Bike bells are almost as universal as car horns, but there are still some rather peculiar differences in how they’re both used and perceived all around the world. Considering how useless they are amidst heavy automotive traffic, it seems that bells are really only useful (at least marginally) for alerting Pedestrians according to what we discovered under Bike Bell Protocols. Not surprisingly, there are differences in these protocols around the world, and they aren’t limited to just how bells are used, but also in how people react to being dinged by a bell…So let’s take a quick world tour, and see what lessons we can bring back.
Let’s start in Japan, where we would expect to see the gold standard set for social civility and courtesy. In this video you can easily note the instant and considerate reaction to a bike bell…even on the most absurd settings for a bike – such as an escalator!
An example of the mutual respect offered in Japan is this beautifully crafted piece of brass metalwork called the Universal Sound Bell that creates a melodious ring tone every time you need to let someone know you’re coming. As the sellers describe, “It doesn’t say ‘Get out of my way’ but rather ‘Here I am’ with such charm that even the most hard-bitten pedestrian has no option but to dance gracefully to one side.”
Elsewhere in the Far East…Among the teeming masses of India, it seems that nobody cares about the bicycle bell, no matter how hard or how much you ring it. In fact, according to some Commenters, the default rule in India is to use your bell or horn every 5 seconds. If you don’t make a sound for more than 5 seconds, it indicates you are no longer alive, and no longer at risk of being crushed to death in traffic. Allegedly, motorists and bikers from India are so good at honking/ringing that they’re able to crudely mimic a few popular Hindi songs…Now that must take lots of practice!
In keeping with their stereotypically sensible sense of efficiency, it’s generally acceptable for a German Cyclists to pass Pedestrians without announcing themselves. As common sense would dictate, you only ring the bell when you absolutely have to. Otherwise, you do not need to say anything. If you need to pass a Pedestrian within a meter, you may wish to make a sound or announce “bicycle” (Fahrrad), so they know not to make any sudden movements as you ride past. As many North-American Cyclists also realize most people will stop and turn in the direction of the sound of a bell, making an otherwise considerate warning more dangerous than just passing them silently. In the land of the Autobahn, everyone already understands the innate logic of slower traffic keeping to the right…and everything just sorts itself out in orderly fashion from there.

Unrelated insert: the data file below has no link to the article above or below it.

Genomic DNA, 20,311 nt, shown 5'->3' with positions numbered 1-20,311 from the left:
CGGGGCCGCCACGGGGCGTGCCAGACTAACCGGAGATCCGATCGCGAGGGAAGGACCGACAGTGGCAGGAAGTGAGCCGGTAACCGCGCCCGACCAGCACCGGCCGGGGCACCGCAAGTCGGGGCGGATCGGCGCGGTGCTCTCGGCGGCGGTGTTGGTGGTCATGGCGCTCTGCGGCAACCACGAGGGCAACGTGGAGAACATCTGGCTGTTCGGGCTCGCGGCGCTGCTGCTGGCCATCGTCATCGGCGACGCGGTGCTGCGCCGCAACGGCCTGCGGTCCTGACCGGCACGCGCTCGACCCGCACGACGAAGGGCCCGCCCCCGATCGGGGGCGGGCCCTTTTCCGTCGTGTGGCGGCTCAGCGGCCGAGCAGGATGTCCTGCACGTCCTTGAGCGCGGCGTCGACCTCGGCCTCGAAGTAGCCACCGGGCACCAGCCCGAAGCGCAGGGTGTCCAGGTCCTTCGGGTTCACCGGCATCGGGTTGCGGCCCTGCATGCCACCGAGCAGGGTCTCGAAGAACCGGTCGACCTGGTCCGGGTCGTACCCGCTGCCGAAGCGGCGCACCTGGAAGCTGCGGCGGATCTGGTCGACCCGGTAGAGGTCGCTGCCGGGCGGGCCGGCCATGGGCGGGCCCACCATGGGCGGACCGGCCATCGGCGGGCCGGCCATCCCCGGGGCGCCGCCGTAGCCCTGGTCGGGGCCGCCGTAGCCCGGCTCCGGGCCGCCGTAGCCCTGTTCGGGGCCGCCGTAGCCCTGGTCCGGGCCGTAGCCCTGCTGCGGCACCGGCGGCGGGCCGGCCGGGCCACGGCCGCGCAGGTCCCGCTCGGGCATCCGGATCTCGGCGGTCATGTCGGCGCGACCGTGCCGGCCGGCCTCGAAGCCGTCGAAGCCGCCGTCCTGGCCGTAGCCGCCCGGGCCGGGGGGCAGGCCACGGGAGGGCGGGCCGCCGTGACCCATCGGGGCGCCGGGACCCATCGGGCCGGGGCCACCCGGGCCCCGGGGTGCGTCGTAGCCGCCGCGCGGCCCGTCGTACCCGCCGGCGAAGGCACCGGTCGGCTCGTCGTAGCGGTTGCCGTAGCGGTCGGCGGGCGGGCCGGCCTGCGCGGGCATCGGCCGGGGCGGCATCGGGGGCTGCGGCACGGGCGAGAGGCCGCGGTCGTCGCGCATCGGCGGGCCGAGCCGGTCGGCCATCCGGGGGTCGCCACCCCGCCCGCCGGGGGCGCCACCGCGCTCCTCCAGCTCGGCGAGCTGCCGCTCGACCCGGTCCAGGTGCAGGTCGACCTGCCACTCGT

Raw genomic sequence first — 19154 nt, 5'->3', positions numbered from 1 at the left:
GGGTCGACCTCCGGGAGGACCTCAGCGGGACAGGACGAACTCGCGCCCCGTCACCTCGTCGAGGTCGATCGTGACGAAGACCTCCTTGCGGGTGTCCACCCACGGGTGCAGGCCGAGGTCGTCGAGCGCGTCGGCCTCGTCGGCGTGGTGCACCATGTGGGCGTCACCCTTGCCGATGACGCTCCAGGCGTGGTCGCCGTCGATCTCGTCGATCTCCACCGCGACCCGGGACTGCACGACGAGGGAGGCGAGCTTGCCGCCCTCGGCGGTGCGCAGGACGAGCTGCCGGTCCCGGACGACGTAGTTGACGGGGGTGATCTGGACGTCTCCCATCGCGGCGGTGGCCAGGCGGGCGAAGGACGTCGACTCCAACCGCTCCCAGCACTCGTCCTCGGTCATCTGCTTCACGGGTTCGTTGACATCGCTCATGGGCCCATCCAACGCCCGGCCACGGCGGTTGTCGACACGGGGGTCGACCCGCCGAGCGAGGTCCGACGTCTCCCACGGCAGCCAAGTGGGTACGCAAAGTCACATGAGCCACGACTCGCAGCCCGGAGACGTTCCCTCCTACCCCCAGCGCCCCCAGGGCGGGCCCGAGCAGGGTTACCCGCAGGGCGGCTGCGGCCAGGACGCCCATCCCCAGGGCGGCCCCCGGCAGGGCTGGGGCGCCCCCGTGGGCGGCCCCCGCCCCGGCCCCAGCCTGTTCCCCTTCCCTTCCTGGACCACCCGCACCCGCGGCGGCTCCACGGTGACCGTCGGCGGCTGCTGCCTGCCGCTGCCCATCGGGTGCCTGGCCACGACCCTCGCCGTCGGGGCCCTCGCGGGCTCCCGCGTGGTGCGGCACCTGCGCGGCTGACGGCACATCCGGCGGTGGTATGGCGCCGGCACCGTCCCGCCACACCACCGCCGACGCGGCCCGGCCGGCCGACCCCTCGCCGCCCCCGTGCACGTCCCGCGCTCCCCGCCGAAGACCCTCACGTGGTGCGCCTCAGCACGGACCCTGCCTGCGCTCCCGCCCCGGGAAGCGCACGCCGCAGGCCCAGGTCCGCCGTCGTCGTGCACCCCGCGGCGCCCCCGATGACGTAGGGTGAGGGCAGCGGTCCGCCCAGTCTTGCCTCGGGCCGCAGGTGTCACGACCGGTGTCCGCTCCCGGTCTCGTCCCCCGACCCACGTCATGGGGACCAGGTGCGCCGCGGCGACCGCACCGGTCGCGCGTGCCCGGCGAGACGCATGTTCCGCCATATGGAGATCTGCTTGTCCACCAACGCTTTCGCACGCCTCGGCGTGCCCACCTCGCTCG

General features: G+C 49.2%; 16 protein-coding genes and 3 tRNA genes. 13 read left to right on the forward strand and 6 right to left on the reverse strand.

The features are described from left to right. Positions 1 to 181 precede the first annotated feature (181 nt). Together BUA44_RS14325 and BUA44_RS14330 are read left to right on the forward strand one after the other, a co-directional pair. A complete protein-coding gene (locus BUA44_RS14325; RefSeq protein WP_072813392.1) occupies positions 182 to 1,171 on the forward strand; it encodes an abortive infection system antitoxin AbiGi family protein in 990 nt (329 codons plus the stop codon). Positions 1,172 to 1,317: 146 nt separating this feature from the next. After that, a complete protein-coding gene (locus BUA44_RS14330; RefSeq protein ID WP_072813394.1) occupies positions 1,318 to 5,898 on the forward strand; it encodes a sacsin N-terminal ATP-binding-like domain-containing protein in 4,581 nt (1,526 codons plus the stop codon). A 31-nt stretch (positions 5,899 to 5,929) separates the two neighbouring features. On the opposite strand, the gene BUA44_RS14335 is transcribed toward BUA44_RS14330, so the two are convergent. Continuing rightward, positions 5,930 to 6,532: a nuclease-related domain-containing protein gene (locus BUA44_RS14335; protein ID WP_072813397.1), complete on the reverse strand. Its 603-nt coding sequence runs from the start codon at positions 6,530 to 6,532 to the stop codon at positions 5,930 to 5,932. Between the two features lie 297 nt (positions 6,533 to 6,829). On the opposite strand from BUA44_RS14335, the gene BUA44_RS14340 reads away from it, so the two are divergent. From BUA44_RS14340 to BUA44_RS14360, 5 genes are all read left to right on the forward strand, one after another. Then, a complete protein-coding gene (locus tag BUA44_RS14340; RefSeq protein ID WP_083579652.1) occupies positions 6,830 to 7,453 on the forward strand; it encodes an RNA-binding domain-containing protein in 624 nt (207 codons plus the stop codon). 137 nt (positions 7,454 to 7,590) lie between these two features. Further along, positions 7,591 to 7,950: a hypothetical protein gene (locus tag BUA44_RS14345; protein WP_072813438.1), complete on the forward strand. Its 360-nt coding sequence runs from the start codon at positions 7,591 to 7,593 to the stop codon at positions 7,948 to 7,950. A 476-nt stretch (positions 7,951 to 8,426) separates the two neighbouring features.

Although there are still lots of dedicated bike paths in the US, and some remarkable closed routes to be discovered around Montreal and the rest of Quebec, there are precious few dedicated bike lanes, and no dedicated Bike Paths (even those clearly marked as such) here in Toronto. Instead, what we think of as bike paths, are actually all considered “Mult-Use” paths for everyone’s benefit, including baby-strollers, rollerbladers, Joggers, and of course all manner of Pedestrians. Calling out to alert pedestrians which side you’re on…but some walkers presume you’re telling them which side to walk on to get out of their way. People turn their head to check what’s coming, and by that completely loose their ability to walk straight forward
The Dutch long ago figured out the obvious – Which is that Pedestrians and Cyclists already don’t mix well, without also throwing in baby strollers and dog walkers into the mix. In all large cities in Holland and Denmark there are clearly marked bike paths reserved for the high volume bicycle traffic, and not surprisingly, this designation just encourages more people to use this sensible mode of transport, knowing that they can move at safe and full speed, without being on the constant lookout for sudden moving roadblocks and other forms of erratic or oblivious behaviour. In North America, it seems that we’re still figuring out the these basics, after having designed cities for the exclusive use of motor vehicles for far too long already.
On shared paths in England, like canal towpaths for example, bells being rung to let people know that a bike is coming often leaves Pedestrians feeling offended. Akin to saying, “Who do you think you are, telling me to get out of your way”. One dog walker was quoted as saying, “she’s a dog mate, she don’t understand!” If we can count on one nationality to come up with some dignified protocols around the use of bike bells on mixxed paths, perhaps it might be the Britons. It’s notable that there’s a concerted effort to develop good British decorum and protocols around bike bells via the Two Ting campaign at http://www.lcc.org.uk/index.asp?PageID=864
Meanwhile, here in Toronto, we’re looking at all the reasons why bike bells really don’t work all that well,
and considering the Why’s and Wherfore’s of how to change this right HERE